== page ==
COMPASS trial suggests that combination of rivaroxaban and aspirin lowers the incidence of major adverse cardiovascular events

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By Hannah Woolley

Findings from the Rivaroxaban for the Prevention of Major Cardiovascular Events in Coronary or Peripheral Artery Disease (COMPASS) trial suggest that the combination of low-dose rivaroxaban and aspirin significantly lowers the incidence of both major adverse cardiovascular events and major adverse limb events in patients with lower extremity peripheral artery disease. The results were published in the Journal of the American College of Cardiology. Rivaroxaban is currently used for stroke prevention in atrial fibrillation.

The study analysed outcomes in 6,391 patients with lower extremity peripheral artery disease who were randomised to receive either a low-dose rivaroxaban (2.5 mg/twice daily) and aspirin combination, rivaroxaban alone, or aspirin alone. Researchers looked to see if hospitalisations, major adverse cardiovascular events, amputations and deaths were higher after the first episode of major adverse limb events compared with peripheral artery disease patients who did not experience major adverse limb events. They also studied the impact of treatment with low-dose rivaroxaban and aspirin compared with aspirin alone on the incidence of major adverse limb events, peripheral vascular interventions, and all peripheral vascular outcomes over a median follow-up of 21 months.

Researchers found the independent predictors of major adverse limb events included “severe ischaemia symptoms at baseline, prior limb or foot amputation at baseline, prior history of peripheral revascularisation surgery or angioplasty, and randomisation to the aspirin arm of trial.” They noted that diabetes, smoking, female sex and history of peripheral artery disease were not independently predictive of major adverse limb events. Overall, the incidence of major adverse limb events was highest (3.8%) in peripheral artery disease patients with a prior history of intervention (i.e., peripheral revascularisation or amputation) and lowest (0.5%) in patients with asymptomatic peripheral artery disease (Ankle-brachial index<0.90).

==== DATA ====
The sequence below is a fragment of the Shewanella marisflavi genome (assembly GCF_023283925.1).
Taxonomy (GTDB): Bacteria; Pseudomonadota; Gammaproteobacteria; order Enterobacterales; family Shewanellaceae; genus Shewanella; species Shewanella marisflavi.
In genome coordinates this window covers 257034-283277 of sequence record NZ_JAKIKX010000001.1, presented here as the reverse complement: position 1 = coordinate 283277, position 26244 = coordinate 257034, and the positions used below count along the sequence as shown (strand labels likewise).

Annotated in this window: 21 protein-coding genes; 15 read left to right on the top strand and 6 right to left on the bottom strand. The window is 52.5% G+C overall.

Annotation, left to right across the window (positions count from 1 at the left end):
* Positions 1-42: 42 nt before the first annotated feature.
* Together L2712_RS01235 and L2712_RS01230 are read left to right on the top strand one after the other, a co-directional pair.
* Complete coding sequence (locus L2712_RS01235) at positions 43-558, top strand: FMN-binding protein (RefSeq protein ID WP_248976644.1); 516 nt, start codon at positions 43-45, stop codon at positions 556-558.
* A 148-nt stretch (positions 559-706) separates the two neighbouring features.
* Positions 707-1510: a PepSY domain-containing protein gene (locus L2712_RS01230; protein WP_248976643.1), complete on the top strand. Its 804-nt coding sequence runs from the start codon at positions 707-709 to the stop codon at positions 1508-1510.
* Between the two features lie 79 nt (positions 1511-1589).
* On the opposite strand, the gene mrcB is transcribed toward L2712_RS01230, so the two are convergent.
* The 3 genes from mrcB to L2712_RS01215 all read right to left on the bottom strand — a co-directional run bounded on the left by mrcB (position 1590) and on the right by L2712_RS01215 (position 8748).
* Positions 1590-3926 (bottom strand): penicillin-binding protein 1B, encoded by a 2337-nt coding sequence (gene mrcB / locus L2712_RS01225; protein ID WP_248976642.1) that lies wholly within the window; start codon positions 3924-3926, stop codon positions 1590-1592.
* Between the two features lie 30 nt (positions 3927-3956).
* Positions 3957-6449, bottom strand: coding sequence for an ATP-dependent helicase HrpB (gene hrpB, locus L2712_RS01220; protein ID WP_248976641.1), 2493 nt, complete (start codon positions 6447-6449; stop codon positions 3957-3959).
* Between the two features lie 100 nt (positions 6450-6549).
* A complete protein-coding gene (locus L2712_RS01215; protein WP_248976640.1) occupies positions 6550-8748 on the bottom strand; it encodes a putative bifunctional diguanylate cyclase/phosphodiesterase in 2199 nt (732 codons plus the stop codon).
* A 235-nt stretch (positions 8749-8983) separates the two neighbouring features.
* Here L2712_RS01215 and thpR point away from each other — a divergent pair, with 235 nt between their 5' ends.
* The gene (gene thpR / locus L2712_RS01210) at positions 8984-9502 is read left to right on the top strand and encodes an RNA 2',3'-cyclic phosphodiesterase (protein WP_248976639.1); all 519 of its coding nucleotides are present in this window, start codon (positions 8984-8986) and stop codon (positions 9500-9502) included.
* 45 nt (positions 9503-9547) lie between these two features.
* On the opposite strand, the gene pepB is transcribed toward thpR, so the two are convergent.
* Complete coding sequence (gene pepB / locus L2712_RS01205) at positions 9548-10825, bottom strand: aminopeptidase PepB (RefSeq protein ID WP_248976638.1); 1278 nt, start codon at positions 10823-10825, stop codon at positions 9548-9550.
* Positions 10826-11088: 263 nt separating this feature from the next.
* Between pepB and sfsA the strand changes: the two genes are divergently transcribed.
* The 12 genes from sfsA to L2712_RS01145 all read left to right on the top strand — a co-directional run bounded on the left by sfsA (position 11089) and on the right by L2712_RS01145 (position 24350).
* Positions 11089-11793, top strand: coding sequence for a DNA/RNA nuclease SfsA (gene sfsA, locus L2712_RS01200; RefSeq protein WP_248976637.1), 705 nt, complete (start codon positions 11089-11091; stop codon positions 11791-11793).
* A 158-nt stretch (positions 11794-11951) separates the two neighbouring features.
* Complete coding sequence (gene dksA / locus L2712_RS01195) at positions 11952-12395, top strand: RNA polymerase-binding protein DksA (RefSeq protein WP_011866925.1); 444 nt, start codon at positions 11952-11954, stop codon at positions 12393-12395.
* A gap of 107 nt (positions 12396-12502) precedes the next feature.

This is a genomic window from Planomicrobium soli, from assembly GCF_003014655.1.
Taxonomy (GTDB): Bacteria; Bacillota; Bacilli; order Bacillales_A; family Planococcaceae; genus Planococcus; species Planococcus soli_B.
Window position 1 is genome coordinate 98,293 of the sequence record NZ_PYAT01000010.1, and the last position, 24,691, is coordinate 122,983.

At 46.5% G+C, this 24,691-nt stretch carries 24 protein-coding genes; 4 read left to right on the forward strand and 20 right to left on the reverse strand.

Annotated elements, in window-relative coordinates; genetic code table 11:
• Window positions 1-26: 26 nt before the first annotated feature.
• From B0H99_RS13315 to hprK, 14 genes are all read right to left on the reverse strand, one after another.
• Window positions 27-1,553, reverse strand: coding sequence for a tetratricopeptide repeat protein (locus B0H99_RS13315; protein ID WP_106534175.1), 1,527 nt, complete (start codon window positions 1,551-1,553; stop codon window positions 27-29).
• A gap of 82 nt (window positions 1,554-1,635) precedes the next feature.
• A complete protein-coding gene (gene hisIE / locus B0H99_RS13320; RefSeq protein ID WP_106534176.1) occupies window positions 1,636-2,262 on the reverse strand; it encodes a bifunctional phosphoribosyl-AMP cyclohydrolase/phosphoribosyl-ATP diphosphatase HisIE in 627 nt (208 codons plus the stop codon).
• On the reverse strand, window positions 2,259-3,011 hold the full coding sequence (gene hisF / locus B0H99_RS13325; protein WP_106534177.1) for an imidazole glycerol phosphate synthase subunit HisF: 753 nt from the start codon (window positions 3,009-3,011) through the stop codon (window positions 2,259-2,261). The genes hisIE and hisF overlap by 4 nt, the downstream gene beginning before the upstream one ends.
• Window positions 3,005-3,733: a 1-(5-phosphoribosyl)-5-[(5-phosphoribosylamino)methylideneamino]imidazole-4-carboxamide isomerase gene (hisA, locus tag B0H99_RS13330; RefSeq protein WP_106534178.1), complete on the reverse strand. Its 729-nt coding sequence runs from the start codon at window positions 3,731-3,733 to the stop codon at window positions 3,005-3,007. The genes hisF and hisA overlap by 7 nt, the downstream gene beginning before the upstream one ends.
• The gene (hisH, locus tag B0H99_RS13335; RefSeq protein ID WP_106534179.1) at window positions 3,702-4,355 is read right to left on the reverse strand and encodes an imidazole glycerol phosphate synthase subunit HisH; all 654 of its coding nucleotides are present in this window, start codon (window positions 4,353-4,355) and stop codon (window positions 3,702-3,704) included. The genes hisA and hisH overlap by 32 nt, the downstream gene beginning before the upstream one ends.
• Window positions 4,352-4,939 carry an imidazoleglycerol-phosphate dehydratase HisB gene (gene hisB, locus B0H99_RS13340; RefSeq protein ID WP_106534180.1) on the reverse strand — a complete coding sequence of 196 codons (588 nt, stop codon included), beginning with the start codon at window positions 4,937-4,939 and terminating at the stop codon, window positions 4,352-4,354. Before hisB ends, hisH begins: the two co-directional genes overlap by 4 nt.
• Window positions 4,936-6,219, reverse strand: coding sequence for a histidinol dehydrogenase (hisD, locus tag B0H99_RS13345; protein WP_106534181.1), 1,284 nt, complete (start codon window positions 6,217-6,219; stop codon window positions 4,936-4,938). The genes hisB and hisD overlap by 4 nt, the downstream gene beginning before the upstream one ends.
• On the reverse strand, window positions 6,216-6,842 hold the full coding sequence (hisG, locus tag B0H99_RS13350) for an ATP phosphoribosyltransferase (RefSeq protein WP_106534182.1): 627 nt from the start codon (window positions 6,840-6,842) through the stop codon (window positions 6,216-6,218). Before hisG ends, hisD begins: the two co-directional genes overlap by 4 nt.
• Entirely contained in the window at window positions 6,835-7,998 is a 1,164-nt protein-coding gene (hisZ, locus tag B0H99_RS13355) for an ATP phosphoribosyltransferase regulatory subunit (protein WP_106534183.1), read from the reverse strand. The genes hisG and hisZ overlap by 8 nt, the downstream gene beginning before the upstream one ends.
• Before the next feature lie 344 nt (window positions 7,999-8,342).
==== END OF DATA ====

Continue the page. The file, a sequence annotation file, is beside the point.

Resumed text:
According to researchers, 128 patients experienced major adverse limb events, putting them at significantly increased one-year cumulative risk of subsequent hospitalisations (95.4%), amputations (22.9%) and death (8.7%). However, compared with aspirin alone, the combination of rivaroxaban and aspirin lowered the incidence of major adverse limb events by 43% (p=0.01), total vascular amputations by 58 % (p=0.01), peripheral vascular interventions by 24% (p=0.03) and all peripheral vascular outcomes by 24% (p=0.02).

Of note, researchers said that “While the risk of death did not change after a major adverse limb event in participants randomised to receive rivaroxaban and aspirin combination, there was a sixfold risk of death after a major adverse limb event for participants randomised to receive aspirin alone.” Similarly, the risk of composite major adverse cardiovascular events or total vascular amputation in participants randomised to receive aspirin alone was 10-fold following a major adverse limb event.

“Among individuals with stable lower extremity peripheral artery disease, the development of major adverse limb events is associated with a dire prognosis, making its prevention of utmost importance,” researchers say. As such, they urge consideration of low-dose rivaroxaban and aspirin “As an important therapy for patients with peripheral artery disease.”

The dosage of 2.5 mg twice-daily rivaroxaban used together with aspirin, lower than the one currently approved for stroke prevention in atrial fibrillation, may have hit the sweet spot. It balances efficacy and safety by favourably affecting the residual risk in patients with established stable cardiovascular disease on an appropriate background medical regimen.

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